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How is 0-cell is a vertex

  1. Feb 23, 2010 #1
    Definition: (open cell). Let X be a Hausdorff space. A set c ⊂ X is an open
    k − cell if it is homeomorphic to the interior of the open k-dimensional ball
    Dk = {x ∈ Rk | x < 1}. The number k is unique by the invariance of
    domain theorem, and is called dimension of c.
    A 0-cell, 1-cell, 2-cell and 3-cell are called a vertex, edge, face and volume

    I am confused, what is the meaning of 0-cell and 1-cell. I can imagine a circle and a sphere without borders which resemble 2-cell and 3-cell. But how is vertex and lines are homeomorphic to D0 and D1 respectively. and how is the vertex is 0-cell and edge is 1-cell. I simply can not imagine that.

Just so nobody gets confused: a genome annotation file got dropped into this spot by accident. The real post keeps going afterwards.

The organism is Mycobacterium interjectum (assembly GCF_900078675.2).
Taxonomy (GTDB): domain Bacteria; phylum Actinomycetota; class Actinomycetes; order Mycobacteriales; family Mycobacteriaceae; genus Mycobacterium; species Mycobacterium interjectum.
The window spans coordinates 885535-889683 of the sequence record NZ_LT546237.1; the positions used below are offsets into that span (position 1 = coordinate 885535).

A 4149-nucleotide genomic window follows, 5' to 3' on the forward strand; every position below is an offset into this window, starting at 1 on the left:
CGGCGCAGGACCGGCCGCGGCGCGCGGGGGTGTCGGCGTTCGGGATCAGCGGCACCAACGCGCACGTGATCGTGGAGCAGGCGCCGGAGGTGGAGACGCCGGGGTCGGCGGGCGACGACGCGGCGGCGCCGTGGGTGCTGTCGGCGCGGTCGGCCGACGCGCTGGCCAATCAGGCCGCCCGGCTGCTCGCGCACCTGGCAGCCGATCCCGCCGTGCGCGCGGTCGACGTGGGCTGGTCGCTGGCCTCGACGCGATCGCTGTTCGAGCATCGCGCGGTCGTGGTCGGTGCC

2. jcsd
  3. Feb 23, 2010 #2


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    By definition, R^0 is the point {0}. So a 0-cell is {0}. If you plug k=1 in the definition of open k-dimensional ball, you get that D^1= {x ∈ R | |x| < 1}. That's the interval (-1,1).
  4. Feb 24, 2010 #3
    Thank you, I get it
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